The European Commission has urged a crackdown on member states handing out “golden passports” and visas to non-EU nationals in exchange for large investments.
The Commission has pledged closer monitoring of such schemes which it claims help organised crime groups infiltrate the bloc and can be used for money-laundering and tax evasion.
Twenty EU countries, including the UK, offer either a golden passport or visa system, which gives individuals free movement across the 28-member bloc, access to the single market and other rights.
The warning is contained in the EU Commission’s first report on the multi-billion-dollar industry of so-called “investment migration”, which critics have claimed effectively amounts to a money-for-citizenship scam.
“Although legal, these schemes are sometimes run in opaque ways and without sufficient checks on those who acquire passports and visas,” reports Reuters.
Of greatest concern are Malta, Cyprus and Bulgaria, which this week announced it was halting its passport-selling programme. They are the only EU countries that sell citizenship to non-EU nationals – for investments of between €1m and €2m.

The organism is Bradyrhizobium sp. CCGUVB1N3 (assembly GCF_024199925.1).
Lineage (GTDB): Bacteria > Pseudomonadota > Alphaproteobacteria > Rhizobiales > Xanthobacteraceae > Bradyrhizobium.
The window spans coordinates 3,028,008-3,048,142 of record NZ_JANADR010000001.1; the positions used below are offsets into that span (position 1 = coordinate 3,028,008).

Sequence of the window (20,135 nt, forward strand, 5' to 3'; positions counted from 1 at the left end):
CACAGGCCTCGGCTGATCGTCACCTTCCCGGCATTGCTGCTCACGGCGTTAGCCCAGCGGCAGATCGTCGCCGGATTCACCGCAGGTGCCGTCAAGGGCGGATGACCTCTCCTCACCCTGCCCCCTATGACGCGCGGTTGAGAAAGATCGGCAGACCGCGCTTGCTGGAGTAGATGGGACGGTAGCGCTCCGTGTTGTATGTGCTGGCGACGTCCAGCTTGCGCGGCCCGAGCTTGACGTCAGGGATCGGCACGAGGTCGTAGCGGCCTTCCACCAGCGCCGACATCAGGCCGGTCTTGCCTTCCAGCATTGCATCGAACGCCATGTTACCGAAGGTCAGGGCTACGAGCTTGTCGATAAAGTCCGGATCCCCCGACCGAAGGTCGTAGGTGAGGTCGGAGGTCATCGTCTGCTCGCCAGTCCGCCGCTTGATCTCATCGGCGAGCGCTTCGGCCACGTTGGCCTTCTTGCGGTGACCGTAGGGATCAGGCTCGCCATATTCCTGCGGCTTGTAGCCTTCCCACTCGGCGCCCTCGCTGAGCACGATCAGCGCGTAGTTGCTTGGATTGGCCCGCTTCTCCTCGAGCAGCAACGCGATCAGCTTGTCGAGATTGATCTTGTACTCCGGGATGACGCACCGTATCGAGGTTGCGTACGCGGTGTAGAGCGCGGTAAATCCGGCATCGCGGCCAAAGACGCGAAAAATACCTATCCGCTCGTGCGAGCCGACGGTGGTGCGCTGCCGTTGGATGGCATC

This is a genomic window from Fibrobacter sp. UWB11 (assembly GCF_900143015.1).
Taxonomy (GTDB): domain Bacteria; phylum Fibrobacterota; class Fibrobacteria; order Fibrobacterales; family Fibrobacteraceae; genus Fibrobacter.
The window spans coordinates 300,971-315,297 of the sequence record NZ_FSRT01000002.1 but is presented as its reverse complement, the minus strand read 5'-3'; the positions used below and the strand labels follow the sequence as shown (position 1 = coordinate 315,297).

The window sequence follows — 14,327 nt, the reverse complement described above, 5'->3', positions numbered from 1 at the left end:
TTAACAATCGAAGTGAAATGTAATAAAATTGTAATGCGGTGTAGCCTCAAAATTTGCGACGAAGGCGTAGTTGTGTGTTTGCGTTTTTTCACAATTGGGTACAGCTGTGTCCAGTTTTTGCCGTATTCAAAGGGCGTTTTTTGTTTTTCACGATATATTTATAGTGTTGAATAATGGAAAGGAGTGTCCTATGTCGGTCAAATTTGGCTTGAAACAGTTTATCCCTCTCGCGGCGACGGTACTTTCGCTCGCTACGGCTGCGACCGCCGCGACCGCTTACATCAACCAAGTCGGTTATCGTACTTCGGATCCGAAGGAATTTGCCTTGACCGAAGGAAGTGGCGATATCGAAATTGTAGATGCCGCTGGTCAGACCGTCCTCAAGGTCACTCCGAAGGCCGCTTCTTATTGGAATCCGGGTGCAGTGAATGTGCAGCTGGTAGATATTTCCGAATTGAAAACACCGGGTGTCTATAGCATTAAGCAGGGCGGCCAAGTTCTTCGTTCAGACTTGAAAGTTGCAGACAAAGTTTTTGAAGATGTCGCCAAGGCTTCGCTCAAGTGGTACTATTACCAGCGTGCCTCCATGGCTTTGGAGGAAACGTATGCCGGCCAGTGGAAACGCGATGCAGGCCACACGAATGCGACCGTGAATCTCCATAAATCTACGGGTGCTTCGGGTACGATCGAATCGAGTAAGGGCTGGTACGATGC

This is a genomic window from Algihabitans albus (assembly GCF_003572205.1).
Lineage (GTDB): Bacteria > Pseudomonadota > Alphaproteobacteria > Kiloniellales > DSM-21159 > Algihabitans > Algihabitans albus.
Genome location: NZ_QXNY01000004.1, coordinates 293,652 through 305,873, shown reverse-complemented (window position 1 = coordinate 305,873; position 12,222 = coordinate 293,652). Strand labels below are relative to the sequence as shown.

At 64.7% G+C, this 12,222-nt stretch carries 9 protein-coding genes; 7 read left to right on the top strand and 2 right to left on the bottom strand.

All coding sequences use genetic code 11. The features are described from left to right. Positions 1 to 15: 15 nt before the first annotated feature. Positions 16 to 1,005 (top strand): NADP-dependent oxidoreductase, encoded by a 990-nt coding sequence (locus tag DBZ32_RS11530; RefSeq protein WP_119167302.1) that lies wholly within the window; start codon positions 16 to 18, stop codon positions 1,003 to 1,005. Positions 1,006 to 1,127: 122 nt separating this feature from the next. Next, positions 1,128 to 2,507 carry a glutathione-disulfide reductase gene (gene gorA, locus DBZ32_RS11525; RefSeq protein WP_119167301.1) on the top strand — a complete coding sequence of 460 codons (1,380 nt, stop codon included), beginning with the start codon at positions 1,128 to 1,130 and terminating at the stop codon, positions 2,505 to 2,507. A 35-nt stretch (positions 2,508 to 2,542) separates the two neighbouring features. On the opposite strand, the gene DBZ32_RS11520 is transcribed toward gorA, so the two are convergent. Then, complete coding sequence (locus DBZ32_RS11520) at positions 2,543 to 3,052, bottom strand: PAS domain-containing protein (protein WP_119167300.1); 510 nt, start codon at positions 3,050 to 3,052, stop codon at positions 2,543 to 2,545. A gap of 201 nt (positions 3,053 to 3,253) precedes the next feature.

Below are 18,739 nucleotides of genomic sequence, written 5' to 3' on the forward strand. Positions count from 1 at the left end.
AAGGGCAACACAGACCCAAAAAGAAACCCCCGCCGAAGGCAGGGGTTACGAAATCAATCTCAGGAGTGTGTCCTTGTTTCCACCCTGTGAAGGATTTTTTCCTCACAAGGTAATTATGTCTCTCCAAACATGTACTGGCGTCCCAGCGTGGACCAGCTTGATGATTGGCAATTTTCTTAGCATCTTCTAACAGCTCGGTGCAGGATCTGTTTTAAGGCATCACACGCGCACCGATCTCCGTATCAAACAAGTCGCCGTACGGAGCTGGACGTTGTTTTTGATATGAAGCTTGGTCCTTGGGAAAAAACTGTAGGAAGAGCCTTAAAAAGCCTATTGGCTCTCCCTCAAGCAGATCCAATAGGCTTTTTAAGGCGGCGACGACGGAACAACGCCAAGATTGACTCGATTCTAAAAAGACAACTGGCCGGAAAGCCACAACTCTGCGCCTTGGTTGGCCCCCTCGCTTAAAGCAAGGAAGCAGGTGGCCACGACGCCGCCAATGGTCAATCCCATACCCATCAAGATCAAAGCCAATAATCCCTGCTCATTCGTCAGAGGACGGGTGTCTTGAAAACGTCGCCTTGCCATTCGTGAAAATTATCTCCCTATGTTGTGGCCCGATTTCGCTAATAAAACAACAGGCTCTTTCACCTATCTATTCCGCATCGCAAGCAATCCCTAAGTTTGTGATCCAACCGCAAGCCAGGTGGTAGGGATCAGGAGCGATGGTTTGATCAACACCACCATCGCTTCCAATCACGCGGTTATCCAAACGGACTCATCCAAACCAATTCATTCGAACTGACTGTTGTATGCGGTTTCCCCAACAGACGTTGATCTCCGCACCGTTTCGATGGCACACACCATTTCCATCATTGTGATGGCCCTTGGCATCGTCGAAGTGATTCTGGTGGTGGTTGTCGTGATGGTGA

While golden visas are more common, they are no less controversial. Minimum investment thresholds range from €15,000 in Croatia to over €5m in Luxembourg and Slovakia.
A report last year by anti-corruption group Transparency International concluded that “such programmes are big business” and “around €25bn in foreign direct investment has flowed into the EU through these schemes over the past 10 years”.
The BBC‘s Adam Fleming reports that another anti-corruption campaign group Global Witness, which conducted a two year investigation into golden visa abuse, has accused the EU of raising the alarm but failing to offer solutions.
In December, the UK government announced it would be suspending its £2m top-tier investor visa scheme.
Around 1,000 applications for Tier 1 investor visas were granted last year, with the majority historically going to Russian and Chinese investors.
However, the BBC reported that after the 7 December cut-off date set by ministers, the scheme was, in fact, “not currently suspended”.
The Home Office has since said that, from this year, independent, regulated auditors will assess applicants’ financial and business interests and check they have had control of the funds for at least two years.